• Prakopa(Aggravation)
  • a. Prasama(Remission)
  • b. Prasara(Spread)
  • Sthanasamsraya(Localization)
  • Vyakti(Manifestation)
  • Bheda(Permanent Change and Complications)

1. Sancaya (Accumulation)

This procession of six stages gives us an understanding of how the doshas undergo increase as a result of aggravating factors (diet, life-style, exercise, climate, emotional stress, seasons, etc.). Each dosha initially accumulates in areas of the body which are their respective normal sites (i.e. Vata = colon, mind, heart; Pitta = small intestines, blood, liver, skin; Kapha = stomach, lungs, joints.) If the body cannot eliminate the increasing dosha(s) and maintain homeostasis, it will begin to accumulate (Stage 1: Sanchaya) slowly and in small quantity. The usual reason that accumulation begins is that agni becomes low (mandagni) and ama begins to form in the body. Ama causes the metabolism to become inefficient and also creates an obstruction of the srotas (channels). This interferes with the normal processes of elimination of the doshas and initiates the sancaya stage. This is the earliest stage of vikriti.

The classic manifestations with respect to the various doshas are as follows.

Vata Sancaya:

  • frequent sensation of fullness below the navel
  • constant or frequent fullness of the stomach
  • perception of the breathing becoming shallow, especially the inspiratory phase
  • volatility of mood, especially envy and dissatisfaction
  • interrupted, changing thoughts
  • late afternoon fatigue
  • interrupted sleep
  • unrestful sleep

Pitta Sancaya:

  • perception of a slight rise in body temperature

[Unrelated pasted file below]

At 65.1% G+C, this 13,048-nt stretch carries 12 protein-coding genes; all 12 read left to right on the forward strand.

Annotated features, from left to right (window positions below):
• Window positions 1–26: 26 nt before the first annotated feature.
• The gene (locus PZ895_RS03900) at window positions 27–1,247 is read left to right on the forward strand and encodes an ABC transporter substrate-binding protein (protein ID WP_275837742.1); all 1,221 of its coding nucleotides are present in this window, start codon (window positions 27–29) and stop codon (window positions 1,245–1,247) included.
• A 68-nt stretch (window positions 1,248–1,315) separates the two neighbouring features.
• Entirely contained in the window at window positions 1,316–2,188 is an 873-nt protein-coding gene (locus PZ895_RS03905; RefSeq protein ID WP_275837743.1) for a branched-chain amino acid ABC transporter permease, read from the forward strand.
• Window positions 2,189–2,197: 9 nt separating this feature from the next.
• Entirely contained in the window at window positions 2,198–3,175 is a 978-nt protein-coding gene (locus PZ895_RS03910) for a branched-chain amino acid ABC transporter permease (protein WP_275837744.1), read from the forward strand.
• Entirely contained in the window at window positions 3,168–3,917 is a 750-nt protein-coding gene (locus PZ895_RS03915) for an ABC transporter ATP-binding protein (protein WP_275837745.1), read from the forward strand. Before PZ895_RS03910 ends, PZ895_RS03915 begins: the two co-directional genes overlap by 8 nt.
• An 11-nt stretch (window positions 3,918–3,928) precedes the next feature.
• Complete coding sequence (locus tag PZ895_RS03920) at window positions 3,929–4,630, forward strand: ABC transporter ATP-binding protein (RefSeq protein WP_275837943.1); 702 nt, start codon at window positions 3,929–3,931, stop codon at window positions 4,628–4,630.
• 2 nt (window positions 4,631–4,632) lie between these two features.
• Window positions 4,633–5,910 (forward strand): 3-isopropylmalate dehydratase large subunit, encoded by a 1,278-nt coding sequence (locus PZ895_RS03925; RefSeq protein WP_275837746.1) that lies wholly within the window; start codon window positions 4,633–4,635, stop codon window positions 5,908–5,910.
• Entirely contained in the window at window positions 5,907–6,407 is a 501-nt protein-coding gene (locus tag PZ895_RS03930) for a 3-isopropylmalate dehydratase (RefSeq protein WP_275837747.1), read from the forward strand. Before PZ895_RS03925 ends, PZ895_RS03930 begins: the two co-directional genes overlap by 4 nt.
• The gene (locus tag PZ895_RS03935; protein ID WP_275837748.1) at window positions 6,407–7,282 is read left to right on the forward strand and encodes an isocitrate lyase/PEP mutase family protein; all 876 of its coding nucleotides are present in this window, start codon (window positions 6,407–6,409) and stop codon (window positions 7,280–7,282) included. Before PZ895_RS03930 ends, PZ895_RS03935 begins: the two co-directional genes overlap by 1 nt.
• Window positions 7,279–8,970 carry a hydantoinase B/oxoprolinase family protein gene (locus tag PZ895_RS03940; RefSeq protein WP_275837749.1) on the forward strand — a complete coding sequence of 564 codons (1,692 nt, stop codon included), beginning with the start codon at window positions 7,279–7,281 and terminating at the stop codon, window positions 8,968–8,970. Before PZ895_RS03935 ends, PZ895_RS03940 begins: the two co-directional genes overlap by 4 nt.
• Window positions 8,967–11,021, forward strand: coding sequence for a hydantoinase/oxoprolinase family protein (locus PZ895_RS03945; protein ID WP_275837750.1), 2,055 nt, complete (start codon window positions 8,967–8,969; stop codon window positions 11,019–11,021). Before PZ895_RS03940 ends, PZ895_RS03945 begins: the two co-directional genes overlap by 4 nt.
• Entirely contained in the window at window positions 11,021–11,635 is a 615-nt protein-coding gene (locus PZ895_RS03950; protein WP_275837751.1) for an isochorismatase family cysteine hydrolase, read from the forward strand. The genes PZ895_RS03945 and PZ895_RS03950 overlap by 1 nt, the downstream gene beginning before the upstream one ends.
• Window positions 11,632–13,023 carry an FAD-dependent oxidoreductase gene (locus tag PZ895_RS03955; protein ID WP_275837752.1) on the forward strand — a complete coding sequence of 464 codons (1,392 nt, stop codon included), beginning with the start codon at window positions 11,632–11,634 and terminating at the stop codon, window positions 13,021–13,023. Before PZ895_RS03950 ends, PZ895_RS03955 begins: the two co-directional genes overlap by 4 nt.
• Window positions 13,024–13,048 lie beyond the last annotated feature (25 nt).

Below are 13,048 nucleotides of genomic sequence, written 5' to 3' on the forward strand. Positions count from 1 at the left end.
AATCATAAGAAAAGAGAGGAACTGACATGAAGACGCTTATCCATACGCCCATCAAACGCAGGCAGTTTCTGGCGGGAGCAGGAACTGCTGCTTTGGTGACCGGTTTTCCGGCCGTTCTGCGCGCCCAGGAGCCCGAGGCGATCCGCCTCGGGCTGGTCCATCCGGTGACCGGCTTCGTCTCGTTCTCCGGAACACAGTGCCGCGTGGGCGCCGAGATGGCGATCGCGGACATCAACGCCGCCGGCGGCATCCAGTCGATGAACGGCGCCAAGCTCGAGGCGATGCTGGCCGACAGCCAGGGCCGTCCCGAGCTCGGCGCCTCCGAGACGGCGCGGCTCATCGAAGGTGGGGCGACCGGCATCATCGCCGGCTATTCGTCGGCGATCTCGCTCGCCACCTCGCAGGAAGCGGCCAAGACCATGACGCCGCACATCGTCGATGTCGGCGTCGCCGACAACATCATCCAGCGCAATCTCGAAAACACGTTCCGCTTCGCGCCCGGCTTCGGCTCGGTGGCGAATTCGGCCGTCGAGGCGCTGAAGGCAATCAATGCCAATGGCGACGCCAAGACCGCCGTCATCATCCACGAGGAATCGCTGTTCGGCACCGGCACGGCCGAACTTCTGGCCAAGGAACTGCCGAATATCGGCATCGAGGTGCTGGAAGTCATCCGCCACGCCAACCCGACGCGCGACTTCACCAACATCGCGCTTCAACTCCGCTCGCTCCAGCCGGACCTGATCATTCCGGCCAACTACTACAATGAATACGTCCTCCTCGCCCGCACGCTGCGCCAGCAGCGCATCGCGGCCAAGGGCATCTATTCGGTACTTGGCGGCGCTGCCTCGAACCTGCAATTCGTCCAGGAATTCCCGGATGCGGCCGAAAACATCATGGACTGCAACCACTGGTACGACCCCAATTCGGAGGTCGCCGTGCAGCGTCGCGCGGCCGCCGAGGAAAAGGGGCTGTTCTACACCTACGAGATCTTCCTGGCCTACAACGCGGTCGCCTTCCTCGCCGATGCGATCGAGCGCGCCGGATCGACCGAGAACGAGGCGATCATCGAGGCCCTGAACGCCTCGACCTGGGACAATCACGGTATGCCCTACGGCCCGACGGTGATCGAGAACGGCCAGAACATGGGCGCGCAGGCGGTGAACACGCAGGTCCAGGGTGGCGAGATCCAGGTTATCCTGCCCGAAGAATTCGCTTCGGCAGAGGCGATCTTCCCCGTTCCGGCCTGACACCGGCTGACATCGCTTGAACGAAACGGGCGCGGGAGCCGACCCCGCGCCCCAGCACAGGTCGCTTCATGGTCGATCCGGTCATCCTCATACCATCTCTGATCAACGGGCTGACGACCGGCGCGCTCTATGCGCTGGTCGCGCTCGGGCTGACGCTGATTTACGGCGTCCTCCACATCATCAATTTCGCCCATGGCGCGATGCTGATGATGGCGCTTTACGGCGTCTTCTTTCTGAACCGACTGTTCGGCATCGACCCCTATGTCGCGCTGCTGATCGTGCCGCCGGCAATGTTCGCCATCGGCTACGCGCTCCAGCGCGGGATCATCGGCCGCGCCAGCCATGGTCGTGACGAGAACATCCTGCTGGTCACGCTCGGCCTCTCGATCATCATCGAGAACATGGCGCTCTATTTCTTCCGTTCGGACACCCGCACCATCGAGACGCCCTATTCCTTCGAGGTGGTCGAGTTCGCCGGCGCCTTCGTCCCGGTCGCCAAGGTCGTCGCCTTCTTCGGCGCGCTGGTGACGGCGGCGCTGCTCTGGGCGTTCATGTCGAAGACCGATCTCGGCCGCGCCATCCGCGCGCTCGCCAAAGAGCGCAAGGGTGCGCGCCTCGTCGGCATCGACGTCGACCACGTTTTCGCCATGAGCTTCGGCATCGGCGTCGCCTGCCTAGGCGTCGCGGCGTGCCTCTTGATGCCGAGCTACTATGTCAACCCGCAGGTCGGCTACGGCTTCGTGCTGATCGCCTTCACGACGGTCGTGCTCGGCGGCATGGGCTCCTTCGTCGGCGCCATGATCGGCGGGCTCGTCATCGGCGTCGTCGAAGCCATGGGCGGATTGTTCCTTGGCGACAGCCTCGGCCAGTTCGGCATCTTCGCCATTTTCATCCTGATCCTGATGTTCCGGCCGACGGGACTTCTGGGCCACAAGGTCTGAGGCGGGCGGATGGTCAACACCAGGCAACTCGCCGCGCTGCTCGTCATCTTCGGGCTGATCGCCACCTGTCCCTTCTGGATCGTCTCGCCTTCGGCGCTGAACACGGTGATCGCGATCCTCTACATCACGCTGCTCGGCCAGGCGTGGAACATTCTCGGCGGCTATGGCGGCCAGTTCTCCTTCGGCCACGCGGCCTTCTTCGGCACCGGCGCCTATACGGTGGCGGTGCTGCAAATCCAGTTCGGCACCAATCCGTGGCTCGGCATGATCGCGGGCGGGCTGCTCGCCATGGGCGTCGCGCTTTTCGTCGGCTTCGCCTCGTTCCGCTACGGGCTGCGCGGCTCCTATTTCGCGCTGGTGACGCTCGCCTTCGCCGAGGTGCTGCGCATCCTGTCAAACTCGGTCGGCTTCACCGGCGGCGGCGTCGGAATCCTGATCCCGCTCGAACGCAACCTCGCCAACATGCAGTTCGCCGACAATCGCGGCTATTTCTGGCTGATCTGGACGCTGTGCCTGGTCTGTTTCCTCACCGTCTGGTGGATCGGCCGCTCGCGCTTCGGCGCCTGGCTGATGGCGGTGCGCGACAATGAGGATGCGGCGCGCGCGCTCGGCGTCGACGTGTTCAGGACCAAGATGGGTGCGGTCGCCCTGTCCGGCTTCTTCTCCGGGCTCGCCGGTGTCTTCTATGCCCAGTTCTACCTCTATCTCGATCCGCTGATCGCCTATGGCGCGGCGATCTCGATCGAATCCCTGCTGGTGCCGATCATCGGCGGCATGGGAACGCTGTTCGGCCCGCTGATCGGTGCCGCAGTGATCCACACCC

• increase in the quantity of food consumed at normal meal times
  • occassional, fleeting perception of burning sensation in the eyes, stomach, or face
  • increased impatience and aggravation
  • concentration which exceeds "well-focused" and becomes obsessive
  • increased concern about finances

Kapha Sancaya:

  • heaviness of the stomach
  • heaviness of the hips and legs
  • increased laziness
  • disinterest in work
  • difficulty becoming active upon awakening from a night's sleep
  • craving for sweet, fattening foods

2. Prakopa (Aggravation)

If no measures are taken to correct the situation, the process continues into the next stage in which the accumulated doshas provoke and irritate the local tissues (Stage 2: Prakopa). During this stage the doshas not only increase and become abnormal in quantity, but also with regard to quality, as vitiation begins. During prakopa, the aggravated doshas remain in their usual and normal sites and have not yet spread. There are subtle physical and mental pre-symptoms but no recognizable features of any specific disease, and this is a fully reversible stage.

Vata Prakopa: